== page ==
Encouraging students to reject Christ
On Friday the General Synod will be asked to debate a report (GS1628) on chaplaincies
in Further Education. The report sets out the ambitious goal of increasing
such chaplaincies from 200 to 400 and ensuring that local churches are active
in this work. However, as the report reveals so often the work of such chaplaincies
is not to make Christ known but to encourage a general spiritual outlook and
to embrace religions which deny the divinity of Christ and that salvation is
to be found through Him.
The general strategy adopted includes:
action with local ecumenical and faith community partners to develop,
wherever feasible, multi-faith chaplaincy teams with a daily or full-time
equivalent presence in college. (Section 2)
The end result aimed at is:
providing a full range of services — worship, prayer, festivals, curriculum
input, pastoral services — in all colleges by 2010. (Section 17)
In other words the aim of the chaplaincies
is to encourage the practice of various religions regardless of whether they
lead people to Christ or not.
This is further explained in section 12 when the work of the Chaplains is
Further Education Chaplains,
of whatever faith, do not indulge in overt proselytism (i.e. trying to
convert students from one faith to another). FE Chaplains are there to
help students in their spiritual and moral development; to explore faith,
and to seek meaning and purpose in life; chaplains also act as signposts
to local churches and faith communities.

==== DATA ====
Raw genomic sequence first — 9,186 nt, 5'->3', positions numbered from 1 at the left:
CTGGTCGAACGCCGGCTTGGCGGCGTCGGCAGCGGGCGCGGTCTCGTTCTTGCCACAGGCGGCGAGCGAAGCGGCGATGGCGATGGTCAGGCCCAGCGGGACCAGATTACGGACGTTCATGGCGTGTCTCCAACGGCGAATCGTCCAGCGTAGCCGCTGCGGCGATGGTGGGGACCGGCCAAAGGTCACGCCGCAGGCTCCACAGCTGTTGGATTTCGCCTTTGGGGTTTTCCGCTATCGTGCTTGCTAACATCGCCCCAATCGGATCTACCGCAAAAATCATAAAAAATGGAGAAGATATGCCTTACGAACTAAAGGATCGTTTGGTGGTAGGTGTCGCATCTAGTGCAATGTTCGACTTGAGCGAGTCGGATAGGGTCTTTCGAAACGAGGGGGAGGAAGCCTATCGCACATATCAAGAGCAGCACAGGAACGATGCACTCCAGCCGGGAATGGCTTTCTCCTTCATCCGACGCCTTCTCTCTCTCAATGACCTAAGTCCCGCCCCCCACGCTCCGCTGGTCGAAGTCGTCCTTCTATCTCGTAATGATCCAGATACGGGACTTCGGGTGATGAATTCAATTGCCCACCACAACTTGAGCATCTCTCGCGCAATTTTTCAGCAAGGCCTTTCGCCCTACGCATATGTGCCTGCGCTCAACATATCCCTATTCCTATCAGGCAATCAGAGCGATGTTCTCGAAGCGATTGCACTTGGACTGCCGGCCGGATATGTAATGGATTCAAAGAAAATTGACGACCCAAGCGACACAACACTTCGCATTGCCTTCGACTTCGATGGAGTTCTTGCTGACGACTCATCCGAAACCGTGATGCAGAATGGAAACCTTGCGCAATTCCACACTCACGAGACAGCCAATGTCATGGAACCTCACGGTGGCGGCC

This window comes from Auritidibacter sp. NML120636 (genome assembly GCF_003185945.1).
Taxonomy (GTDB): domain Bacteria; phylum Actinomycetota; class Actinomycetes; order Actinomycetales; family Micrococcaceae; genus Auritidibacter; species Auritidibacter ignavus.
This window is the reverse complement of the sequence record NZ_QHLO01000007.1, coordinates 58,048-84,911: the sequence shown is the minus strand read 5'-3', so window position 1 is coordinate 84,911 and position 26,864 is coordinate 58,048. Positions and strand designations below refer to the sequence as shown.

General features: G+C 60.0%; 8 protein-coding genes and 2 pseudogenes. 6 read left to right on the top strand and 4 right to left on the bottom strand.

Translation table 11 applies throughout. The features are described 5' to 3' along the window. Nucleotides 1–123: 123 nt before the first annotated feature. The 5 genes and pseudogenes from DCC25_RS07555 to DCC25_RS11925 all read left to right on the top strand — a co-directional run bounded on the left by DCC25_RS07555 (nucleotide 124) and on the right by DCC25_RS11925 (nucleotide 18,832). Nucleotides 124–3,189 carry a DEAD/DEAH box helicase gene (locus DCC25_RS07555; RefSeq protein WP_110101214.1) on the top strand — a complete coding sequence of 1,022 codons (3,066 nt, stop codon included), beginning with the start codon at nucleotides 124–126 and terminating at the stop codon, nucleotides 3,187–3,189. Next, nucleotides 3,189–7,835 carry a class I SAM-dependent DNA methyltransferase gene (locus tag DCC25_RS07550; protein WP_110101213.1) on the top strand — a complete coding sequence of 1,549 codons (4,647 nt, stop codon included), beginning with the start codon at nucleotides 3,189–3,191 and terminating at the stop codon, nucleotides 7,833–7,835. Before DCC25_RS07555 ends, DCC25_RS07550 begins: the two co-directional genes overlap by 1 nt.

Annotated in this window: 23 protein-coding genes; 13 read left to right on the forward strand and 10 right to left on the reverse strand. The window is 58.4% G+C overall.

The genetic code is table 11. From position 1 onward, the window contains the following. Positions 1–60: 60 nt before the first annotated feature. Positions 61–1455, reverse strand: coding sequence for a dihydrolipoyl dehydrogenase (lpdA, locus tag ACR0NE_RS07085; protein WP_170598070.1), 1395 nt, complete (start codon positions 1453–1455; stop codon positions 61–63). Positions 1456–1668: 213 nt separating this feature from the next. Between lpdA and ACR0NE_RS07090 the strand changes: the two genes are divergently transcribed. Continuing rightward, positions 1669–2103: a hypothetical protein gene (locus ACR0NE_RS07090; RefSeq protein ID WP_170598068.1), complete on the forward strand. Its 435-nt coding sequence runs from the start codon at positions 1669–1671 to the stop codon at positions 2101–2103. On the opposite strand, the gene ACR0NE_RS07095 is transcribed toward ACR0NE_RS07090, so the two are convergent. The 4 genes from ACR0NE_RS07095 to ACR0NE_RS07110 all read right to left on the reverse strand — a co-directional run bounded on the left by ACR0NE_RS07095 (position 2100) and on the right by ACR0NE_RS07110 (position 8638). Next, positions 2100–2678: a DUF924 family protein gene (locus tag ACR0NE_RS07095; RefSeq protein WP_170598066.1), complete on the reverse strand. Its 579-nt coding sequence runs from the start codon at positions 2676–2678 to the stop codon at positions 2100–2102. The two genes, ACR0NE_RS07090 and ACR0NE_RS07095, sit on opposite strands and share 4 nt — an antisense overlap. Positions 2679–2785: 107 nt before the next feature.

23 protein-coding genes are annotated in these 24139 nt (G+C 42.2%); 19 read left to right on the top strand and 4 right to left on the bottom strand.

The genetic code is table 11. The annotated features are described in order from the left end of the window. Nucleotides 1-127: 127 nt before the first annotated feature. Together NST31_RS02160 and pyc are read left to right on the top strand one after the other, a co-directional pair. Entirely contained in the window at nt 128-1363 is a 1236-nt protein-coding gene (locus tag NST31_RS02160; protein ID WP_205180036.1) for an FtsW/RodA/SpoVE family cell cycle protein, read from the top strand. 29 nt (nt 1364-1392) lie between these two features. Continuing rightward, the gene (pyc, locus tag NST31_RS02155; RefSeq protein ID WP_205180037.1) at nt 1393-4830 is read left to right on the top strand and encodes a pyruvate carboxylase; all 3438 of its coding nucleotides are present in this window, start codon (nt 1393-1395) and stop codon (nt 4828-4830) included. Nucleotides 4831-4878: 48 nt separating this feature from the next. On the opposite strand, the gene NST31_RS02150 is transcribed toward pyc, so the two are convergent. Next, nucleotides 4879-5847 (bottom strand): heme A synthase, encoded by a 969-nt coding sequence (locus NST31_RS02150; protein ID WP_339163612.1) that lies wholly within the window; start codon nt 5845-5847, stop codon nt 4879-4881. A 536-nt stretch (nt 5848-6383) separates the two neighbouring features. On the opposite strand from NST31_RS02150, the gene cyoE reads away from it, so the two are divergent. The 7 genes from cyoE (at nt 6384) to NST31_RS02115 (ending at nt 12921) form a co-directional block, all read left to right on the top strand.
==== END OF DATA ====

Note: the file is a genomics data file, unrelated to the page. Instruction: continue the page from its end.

But given the command of Christ to make disciples of all nations can this
be seen as a Christian objective and should a church which claims to be Christian
encourage such a an outlook. Our desire must be that all would come to know
In July 2002 the General Synod passed the following resolution
“That this Synod, whilst valuing and affirming the
importance of cultural and religious diversity, is convinced that the
good news of salvation in Jesus Christ is for all and must be shared
with all including people from other faiths or no faith and that to
do anything else would be to institutionalize discrimination”
Therefore, the General Synod is now being asked to approve a strategy for
Further Education chaplaincies which will “institutionalize discrimination” against
those of other faiths, denying them willfully “the good news of salvation
in Jesus Christ”.
Compare therefore this FE strategy with the strategy for ministry set out
by the Apostle Paul:
I charge you therefore before God and the Lord Jesus Christ, who will judge
the living and the dead at His appearing and His kingdom: Preach the word!
Be ready in season and out of season. Convince, rebuke, exhort, with all
longsuffering and teaching.
For the time will come when they will not endure sound doctrine, but according
to their own desires, because they have itching ears, they will heap up for
themselves teachers; and they will turn their ears away from the truth, and
be turned aside to fables.
It would appear that the strategy
before the Synod now is concerned more with turning people aside
to fables than with preaching the word.
The full report (GS1268) can be found on the Church
of England website.